LexCounsel Newsletter

Cases of cheque dishonour can be compounded on fair compensation to the Complainant

Case Reported: Smt. Rani Gaur Vs. State of U.P. and 4 Others [Criminal Revision No. 2047/2023]

Court: The Allahabad High Court

Case Referred: JIK Industries Limited and Ors. Vs. Amarlal V. Jumani and Anr. [(2012) 3 SCC 255] and Meters and Instruments Pvt. and Anr. Vs. Kanchan Mehta [(2018) 1 SCC 560]

Ratio: Cases of cheque dishonour under Section 138, Negotiable Instrument Act, 1881 can be compounded by the Court, without direct consent of the Complainant, if the Accused offers a compensation to the Complainant that is just and fair in the opinion of the Cour

Judgement date: May 24, 2023

Act/Law: Negotiable Instrument Act, 1881 (“NI Act”) and Code of Criminal Procedure, 1973 (“Cr.P.C”)


• In 2012, a two judge bench of the Supreme Court (“SC”) in the case of JIK Industries Limited and Ors. Vs. Amarlal V. Jumani and Anr. [(2012) 3 SCC 255] observed that:

“82. ……… Therefore, Section 147 of the N.I. Act must be reasonably construed to mean that as a result of the said Section the offences under N.I. Act are made compoundable, but the main principle of such compounding, namely, the consent of the person aggrieved or the person injured or the complainant cannot be wished away nor can the same be substituted by virtue of Section 147 of N.I. Act.”

• Based on the above judgement, various Trial Courts took the view that consent of the Complainant was necessary for compounding of cases of cheque dishonour.

• In 2017, a two judge bench of the SC in the matter of Meters and Instruments Pvt. Ltd. and Anr. Vs. Kanchan Mehta [(2018) 1 SCC 560] recognized the power of the Trial Court to dispose of/compound matters of cheque dishonour, despite objections by the Complainant, in cases where the Accused offered a just and fair compensation to the Complainant. The relevant paragraphs of the said SC judgement are reproduced below:

“18.1 ………. Thus read, principle of Section 258 Cr.P.C. will apply and the Court can close the proceedings and discharge the accused on satisfaction that the cheque amount with assessed costs and interest is paid and if there is no reason to proceed with the punitive aspect.

18.2 The object of the provision being primarily compensatory, punitive element being mainly with the object of enforcing the compensatory element, compounding at the initial stage has to be encouraged but is not debarred at later stage subject to appropriate compensation as may be found acceptable to the parties or the Court.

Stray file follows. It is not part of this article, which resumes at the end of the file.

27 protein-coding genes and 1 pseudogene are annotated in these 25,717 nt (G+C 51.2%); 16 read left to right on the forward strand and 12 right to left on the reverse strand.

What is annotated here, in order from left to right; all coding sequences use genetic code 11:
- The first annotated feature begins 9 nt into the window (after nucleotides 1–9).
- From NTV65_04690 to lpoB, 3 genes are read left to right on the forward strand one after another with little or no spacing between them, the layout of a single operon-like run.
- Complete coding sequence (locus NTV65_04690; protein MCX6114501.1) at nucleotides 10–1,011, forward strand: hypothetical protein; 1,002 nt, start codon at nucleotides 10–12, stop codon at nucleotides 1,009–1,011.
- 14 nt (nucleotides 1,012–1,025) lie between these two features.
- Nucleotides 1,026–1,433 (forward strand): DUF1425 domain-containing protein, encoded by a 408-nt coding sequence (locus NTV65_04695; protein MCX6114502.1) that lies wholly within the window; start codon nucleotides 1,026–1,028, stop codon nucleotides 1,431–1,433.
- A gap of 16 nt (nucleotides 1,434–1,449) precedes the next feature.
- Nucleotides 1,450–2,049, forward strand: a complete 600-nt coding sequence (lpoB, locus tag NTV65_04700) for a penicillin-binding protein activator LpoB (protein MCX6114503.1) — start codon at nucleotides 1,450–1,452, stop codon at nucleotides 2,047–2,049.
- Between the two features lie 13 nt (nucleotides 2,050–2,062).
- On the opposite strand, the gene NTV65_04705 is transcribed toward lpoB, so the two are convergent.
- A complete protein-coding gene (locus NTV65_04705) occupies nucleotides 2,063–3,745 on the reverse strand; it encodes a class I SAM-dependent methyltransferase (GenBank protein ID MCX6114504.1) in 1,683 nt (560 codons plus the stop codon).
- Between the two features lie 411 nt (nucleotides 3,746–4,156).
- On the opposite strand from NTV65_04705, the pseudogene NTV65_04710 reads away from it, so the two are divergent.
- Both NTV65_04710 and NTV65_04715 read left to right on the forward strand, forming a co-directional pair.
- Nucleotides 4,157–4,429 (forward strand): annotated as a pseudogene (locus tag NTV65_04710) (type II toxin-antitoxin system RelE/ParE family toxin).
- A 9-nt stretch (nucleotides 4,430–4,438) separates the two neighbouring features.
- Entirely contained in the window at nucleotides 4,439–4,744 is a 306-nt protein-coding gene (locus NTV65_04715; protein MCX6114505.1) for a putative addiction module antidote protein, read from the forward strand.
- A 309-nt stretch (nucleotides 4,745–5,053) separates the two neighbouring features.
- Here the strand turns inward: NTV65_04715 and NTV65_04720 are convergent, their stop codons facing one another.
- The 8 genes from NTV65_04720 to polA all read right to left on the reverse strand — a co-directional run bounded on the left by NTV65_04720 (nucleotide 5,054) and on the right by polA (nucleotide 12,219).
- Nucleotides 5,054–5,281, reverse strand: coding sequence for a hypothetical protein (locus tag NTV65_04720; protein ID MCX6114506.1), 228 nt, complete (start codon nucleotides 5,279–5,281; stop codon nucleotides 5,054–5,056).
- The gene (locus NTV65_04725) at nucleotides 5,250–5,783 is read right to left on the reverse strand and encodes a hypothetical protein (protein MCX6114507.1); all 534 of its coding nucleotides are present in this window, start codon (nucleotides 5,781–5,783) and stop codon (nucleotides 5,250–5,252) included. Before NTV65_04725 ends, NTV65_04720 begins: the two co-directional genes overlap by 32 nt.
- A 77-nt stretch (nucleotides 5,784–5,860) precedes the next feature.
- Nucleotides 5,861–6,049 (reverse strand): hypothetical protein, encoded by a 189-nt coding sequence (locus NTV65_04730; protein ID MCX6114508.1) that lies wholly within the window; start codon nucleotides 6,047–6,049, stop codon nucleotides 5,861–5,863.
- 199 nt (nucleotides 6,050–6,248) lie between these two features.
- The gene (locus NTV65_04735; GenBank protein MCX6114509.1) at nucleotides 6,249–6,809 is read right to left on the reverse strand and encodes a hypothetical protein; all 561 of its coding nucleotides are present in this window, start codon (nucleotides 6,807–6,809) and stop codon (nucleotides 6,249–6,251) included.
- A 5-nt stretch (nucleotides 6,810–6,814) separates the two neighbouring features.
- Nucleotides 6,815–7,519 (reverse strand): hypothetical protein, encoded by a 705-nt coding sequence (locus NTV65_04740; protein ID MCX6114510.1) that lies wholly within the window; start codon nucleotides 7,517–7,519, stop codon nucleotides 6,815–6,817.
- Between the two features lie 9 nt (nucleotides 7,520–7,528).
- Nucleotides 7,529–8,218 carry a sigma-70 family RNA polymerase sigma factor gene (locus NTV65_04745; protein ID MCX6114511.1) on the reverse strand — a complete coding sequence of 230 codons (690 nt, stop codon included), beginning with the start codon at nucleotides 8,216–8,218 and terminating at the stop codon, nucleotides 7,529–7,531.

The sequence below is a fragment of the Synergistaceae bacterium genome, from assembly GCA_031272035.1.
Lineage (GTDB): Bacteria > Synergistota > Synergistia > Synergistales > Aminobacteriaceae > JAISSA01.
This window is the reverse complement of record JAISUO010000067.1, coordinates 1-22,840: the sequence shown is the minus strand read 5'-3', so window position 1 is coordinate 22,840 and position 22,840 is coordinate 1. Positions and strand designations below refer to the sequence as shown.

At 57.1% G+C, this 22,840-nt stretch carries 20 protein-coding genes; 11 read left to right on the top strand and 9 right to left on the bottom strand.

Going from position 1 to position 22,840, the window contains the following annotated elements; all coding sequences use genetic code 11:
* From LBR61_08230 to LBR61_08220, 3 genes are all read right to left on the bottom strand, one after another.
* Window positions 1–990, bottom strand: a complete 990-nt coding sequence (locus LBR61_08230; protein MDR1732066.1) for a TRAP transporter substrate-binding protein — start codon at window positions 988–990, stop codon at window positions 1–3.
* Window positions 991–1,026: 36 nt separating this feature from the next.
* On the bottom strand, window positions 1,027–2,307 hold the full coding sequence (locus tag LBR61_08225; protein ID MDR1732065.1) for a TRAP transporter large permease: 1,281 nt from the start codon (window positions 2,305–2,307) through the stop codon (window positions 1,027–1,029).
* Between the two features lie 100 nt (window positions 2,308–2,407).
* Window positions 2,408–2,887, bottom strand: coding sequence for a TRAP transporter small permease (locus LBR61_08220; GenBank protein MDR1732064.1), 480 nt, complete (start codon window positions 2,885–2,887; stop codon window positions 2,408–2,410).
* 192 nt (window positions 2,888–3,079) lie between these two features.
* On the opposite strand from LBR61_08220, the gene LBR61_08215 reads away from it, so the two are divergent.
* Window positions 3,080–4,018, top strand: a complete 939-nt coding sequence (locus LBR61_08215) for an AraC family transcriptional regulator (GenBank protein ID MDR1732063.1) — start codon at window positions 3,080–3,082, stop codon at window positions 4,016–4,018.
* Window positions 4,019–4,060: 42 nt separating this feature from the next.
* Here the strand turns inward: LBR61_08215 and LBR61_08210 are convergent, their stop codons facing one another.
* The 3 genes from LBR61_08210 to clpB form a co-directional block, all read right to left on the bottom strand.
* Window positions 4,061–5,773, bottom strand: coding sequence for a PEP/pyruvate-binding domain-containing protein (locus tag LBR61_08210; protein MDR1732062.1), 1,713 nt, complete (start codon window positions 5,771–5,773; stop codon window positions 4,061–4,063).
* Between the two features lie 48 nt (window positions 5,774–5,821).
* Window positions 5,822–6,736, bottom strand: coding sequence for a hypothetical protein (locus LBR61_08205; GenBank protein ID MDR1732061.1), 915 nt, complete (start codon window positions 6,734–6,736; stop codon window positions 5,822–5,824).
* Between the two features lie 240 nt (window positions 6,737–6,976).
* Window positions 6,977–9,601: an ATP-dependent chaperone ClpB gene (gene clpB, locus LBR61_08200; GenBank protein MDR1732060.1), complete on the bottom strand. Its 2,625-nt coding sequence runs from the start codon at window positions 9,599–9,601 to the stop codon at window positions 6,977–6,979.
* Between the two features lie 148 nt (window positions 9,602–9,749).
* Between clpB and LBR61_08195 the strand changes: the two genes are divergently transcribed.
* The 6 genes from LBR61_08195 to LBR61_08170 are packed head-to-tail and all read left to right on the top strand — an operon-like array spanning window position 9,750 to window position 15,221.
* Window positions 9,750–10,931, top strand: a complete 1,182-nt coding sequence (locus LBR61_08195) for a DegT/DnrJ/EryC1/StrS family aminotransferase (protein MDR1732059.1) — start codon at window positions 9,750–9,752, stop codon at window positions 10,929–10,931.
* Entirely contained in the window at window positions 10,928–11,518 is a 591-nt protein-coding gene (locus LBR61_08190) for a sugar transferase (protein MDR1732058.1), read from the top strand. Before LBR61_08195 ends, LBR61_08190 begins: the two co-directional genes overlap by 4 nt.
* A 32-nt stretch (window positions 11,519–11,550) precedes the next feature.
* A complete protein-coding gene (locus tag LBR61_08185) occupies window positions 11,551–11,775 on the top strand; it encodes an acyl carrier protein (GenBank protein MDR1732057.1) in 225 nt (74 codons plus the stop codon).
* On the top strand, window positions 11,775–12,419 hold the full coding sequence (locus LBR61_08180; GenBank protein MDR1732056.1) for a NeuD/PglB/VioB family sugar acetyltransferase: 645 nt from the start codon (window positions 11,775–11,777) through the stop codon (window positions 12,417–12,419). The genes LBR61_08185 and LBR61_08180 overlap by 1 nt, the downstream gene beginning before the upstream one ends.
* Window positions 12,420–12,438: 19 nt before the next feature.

18.3 Though compounding requires consent of both parties, even in absence of such consent, the Court, in the interests of justice, on being satisfied that the complainant has been duly compensated, can in its discretion close the proceedings and discharge the accused.”

• In view of the 2017 judgement of the SC, the Trial Court has the power to compound a case of cheque dishonour even if the Complainant does not give a consent, provided that in the opinion of the Court, the Complainant has been duly compensated (financially) by the Accused. This opinion/discretion of the Court to compound the cheque dishonour matter, without the consent of the Complainant, did not find any specific mention in the 2012 judgement of the SC. Accordingly, there was a perceived contradiction between the two judgements.

• The Allahabad High Court has now harmoniously interpreted both the judgements of the SC in view of the law. Vide the order dated May 24, 2023, passed by the Allahabad High Court, the High Court observed that:

“The Supreme Court did not say that the requirement of consent for compounding may just be done away with. Instead widening the compensatory aspect of cases filed under Section 138 of the NI Act, the Apex Court has carved out a window in the existing scheme of things saying that the case can be disposed of without obtaining direct consent of the complainant under certain circumstances. The circumstances included offering an amount fair and acceptable which in the opinion of the court is appropriate for duly compensating the complainant. That is under certain circumstances the court can proceed in absence of direct consent. The court is empowered to apply its discretion in terms of provisions of Section 258 Cr.P.C. It may be made clear that this aspect of the matter is distinct and separate from compounding of the case where both the parties agree. The revisional court has remanded the matter to decide it afresh as per law laid down in M/s Meters and Instruments Private Limited and Another vs. Kanchan Mehta (supra). By the aforesaid judgement the Apex Court has emphasized that where an appropriate amount has been offered/deposited, the trial court may consider to drop the proceeding. Definitely the objections, if any, in this regard shall be taken into consideration. The court has not lost its power of discretion in such matters. In view of the above I do not find any cause”


In substance, the Allahabad High Court rightly observed that the compounding upon payment of compensation presents two possible scenarios. First, where the parties agree on the amount of compensation, and in this case the Court can direct compounding. The second scenario, where the Complainant objects to the amount of compensation or compounding, the Court can judiciously assess these objections and still decide to allow compounding if the Court determines that the compensation is adequate to cover the cheque amount, costs, interest and penalties (if any to be levied).

The judgement of the Allahabad High Court records the correct position of the law, and is set to work as a precedent in many cases of cheque dishonour pending before the Trial Courts.